The Wheels Come Off, Almost Literally

Jul
26th
2010

KHERSON, UKRAINE — I had quite a late start out of Odessa, so I barely made it halfway to my intended destination before the sun went down and I called it a day. The drive had been unpleasant, on yet more terrible roads, and one incident in particular stuck in my craw. I’d been doing a nice sedate 80 km/h down a straight stretch of road, just minding my own business, when a rusted-out Russian equivalent of an Econoline van pulled up beside me. It started swerving menacingly towards me, pushing me over towards the gravel, and I got on the brakes. The van braked to stay alongside, and continued swerving at me. Eventually I stopped, having run out of road to my right, and the van stopped too. I looked over to see a slack-jawed yokel in the passenger seat staring at me and giggling. Christ, I thought, this is just like the non-sequitur ending of Easy Rider. We then sat there stopped on the deserted road, this shaved monkey getting his yuks, and me looking back at him, more annoyed than frightened. Eventually the van pulled a U-turn and drove away. If any of my Russian or Ukrainian friends know what the hell that was, please enlighten me. Is it some sort of local version of mailbox baseball?

Anyway. I pulled off the main road towards a nearby town called Kherson and cruised around looking for a place to sleep.

On the road towards Kherson, Ukraine


I found a decent motel and had dinner at the adjoining restaurant. There, I got to talking to a pair of Harley-Davidson riders from Kiev. They, too, were also on their way down to Sevastopol, and were to take part in a big motorcycle rally where Vladimir Putin himself was scheduled to make an appearance. They got a kick out of the fact I was doing this trip on a Vespa, and we knocked back a few vodkas before I hit the hay. They were supremely nice guys, and I appreciated for the umpteenth time how in Europe there’s little acrimony between big bike riders and scooterists. All you need is two wheels and a reasonably-sized combustion engine, and you’re in the club.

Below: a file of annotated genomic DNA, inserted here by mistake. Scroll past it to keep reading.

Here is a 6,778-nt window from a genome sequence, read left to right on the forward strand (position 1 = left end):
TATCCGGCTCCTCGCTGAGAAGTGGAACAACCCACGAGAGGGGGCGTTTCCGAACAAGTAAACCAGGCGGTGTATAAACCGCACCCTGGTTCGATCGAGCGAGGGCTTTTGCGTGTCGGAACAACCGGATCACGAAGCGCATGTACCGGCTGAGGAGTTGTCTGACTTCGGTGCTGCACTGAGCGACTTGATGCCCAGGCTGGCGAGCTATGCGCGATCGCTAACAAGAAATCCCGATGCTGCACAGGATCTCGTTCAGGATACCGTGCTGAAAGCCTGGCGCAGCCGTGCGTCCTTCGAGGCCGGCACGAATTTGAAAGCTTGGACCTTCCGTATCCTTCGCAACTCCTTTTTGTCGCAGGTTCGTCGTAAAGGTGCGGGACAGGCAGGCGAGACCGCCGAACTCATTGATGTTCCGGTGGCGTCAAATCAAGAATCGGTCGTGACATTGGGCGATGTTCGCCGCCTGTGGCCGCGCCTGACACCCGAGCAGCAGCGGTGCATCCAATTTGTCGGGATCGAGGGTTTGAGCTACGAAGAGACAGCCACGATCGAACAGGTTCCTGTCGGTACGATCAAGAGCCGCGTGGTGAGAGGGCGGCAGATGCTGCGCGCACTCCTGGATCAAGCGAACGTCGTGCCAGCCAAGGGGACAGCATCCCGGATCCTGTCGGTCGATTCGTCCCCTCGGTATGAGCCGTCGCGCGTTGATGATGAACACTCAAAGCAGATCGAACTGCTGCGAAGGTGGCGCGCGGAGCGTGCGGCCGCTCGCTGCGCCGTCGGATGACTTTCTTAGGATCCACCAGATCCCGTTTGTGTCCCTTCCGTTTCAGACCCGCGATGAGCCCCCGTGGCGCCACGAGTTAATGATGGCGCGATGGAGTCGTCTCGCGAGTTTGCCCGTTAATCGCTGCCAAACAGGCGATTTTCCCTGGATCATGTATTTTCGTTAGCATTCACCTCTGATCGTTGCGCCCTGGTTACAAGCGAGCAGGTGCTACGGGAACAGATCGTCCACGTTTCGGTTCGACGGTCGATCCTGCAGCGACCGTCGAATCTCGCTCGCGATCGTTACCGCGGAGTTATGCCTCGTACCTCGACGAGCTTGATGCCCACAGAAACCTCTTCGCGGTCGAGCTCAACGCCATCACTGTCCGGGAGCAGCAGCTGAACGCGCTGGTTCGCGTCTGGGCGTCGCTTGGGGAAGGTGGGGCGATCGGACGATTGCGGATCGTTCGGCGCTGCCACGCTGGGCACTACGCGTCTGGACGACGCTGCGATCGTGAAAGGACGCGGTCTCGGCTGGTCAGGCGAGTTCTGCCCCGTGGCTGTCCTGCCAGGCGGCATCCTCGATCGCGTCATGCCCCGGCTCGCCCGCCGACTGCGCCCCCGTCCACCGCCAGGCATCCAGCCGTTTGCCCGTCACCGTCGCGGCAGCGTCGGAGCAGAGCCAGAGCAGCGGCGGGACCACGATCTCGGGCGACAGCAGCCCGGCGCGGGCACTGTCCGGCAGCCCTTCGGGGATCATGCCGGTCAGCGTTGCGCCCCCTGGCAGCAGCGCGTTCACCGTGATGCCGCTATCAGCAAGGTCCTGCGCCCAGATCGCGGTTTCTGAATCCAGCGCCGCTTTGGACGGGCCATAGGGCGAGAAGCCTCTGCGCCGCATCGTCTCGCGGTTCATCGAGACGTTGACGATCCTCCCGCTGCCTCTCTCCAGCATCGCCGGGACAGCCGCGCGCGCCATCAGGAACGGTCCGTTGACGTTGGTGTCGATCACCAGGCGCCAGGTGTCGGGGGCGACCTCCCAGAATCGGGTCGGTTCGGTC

The next morning I rode downtown to find a bank machine. I took out my daily limit of Ukrainian hrivna, then got back onto the main street and pulled up to a red light. When it turned green I shifted into first, eased out on the clutch, and cranked the throttle. I expected to feel the full might of the twelve furious horses inside the Hamburglar’s motor launching me forward, but all I got was a revving engine and no launching whatsoever. Nothing. I worked my way through all the gears, and no dice. The cars behind me honked their horns, but by this point in the trip I was no longer prone to losing my cool. Huh, I thought, this isn’t good for business. It was time to walk the bike to the sidewalk, but in the former Soviet Union that ain’t so easy; main roads in cities are usually lined with foot-high curbs and rusted pedestrian railings. I walked the bike a hundred metres or so till I hit a side street, and eventually got it up on its stand in the middle of a sidewalk thronged with pedestrian traffic.

In 30,000 kilometres of Vespa riding I’d never had a powertrain failure like this. I applied my limited mechanical knowledge as best I could to diagnose the problem. Somewhere between the engine and the rear wheel, something was amiss: I figured I’d either burnt out the clutch or killed the gearbox. First I had to find a place to work on the bike, and there was the problem of my 40 kilos of gear that I couldn’t just leave there on the street. I didn’t particularly feel like humping it all over Kherson under the blazing sun, looking for a garage that may or may not exist, so I opted to uncork the hapless tourist routine that had gotten me out of so many jams before.

I find that the further east I go, the more helpless I become. Back in my familiar stomping ground of Hungary, I could apply my pidgin Hungarian to solve most any problem. Also, small Central European countries are largely bilingual; most people under 35 speak some English. Out here in the Russian-speaking parts of Ukraine, though, they don’t have the same impetus to speak a second language; much like the English-speaking world, the Russian-speaking world is enormous, and as such most folks can get by just speaking their mother tongue. I certainly became aware of this as I stood on that sidewalk like an idiot, asking dozens of passers-by ExcusemedoyouspeakEnglish? Some people looked at me and sadly shook their heads, others said Net! Russkii!, and others still just kept on trucking like I wasn’t even there.

And then I remembered I’d been in touch with a Couchsurfer from Kherson. I looked her up on my phone, made the call, and 20 minutes later there was pleasant and knowledgeable and English-speaking Victoria in front of me. She knew of a garage nearby, and I pushed my overloaded bike there, just behind the Lenin statue on the main square. Thank you, Victoria. You saved me an enormous amount of time and effort. On my friend Joern’s advice, I got out my tools and poked around in the gear selector box and determined that it was working as it should, which was bad, because if that was the source of my problem it could’ve been easily fixed. I was definitely going to be in Kherson for at least another day.